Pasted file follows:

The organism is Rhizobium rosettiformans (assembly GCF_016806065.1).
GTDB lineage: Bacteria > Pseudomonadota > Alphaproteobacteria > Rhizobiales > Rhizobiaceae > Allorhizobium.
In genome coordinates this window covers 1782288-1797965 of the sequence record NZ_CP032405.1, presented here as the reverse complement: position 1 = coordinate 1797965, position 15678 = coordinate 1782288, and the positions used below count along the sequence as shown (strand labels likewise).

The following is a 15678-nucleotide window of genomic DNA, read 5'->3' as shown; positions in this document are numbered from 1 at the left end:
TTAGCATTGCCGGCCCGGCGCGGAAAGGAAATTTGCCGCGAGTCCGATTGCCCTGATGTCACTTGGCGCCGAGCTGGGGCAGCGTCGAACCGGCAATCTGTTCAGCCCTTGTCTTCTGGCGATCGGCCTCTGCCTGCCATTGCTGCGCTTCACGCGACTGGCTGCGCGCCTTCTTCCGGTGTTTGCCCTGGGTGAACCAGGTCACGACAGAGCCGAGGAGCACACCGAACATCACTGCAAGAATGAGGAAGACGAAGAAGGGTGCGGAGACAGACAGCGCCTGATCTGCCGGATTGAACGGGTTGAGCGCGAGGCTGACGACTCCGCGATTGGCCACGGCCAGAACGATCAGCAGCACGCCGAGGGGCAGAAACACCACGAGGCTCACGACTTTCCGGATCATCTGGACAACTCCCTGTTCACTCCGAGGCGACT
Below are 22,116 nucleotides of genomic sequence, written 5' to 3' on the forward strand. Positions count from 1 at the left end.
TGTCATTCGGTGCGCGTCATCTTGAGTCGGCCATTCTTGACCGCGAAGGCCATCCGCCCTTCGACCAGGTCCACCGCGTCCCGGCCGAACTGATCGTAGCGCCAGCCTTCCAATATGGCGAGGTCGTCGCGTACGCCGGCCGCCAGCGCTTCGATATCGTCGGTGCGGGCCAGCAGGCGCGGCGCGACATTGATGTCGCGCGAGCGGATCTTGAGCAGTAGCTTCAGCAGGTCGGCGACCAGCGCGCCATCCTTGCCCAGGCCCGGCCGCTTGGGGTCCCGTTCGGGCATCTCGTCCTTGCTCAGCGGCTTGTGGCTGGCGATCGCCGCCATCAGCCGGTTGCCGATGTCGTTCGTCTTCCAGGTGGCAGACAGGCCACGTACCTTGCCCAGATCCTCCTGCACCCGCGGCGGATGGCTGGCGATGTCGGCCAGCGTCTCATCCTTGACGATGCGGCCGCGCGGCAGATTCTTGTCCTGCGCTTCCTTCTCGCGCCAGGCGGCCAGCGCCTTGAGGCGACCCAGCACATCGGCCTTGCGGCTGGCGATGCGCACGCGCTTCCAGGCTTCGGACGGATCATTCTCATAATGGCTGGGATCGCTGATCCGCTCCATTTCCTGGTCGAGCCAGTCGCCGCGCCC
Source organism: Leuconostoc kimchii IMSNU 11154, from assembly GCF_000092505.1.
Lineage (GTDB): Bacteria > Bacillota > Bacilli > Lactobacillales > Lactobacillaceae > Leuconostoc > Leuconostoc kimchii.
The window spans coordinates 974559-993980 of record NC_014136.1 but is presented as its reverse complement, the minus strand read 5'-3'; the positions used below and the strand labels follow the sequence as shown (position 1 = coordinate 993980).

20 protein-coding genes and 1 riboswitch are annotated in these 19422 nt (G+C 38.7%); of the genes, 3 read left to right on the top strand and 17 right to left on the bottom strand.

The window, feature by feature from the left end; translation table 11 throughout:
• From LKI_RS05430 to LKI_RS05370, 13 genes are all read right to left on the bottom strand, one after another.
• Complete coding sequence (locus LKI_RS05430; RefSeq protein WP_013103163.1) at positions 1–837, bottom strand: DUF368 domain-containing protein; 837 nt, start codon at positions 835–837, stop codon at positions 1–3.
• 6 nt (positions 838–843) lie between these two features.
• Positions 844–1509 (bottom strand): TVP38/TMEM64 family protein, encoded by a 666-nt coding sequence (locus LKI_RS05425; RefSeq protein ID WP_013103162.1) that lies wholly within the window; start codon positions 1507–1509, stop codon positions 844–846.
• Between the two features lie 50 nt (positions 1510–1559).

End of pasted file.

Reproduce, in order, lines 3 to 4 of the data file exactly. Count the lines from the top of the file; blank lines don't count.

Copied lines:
In genome coordinates this window covers 1782288-1797965 of the sequence record NZ_CP032405.1, presented here as the reverse complement: position 1 = coordinate 1797965, position 15678 = coordinate 1782288, and the positions used below count along the sequence as shown (strand labels likewise).

The following is a 15678-nucleotide window of genomic DNA, read 5'->3' as shown; positions in this document are numbered from 1 at the left end: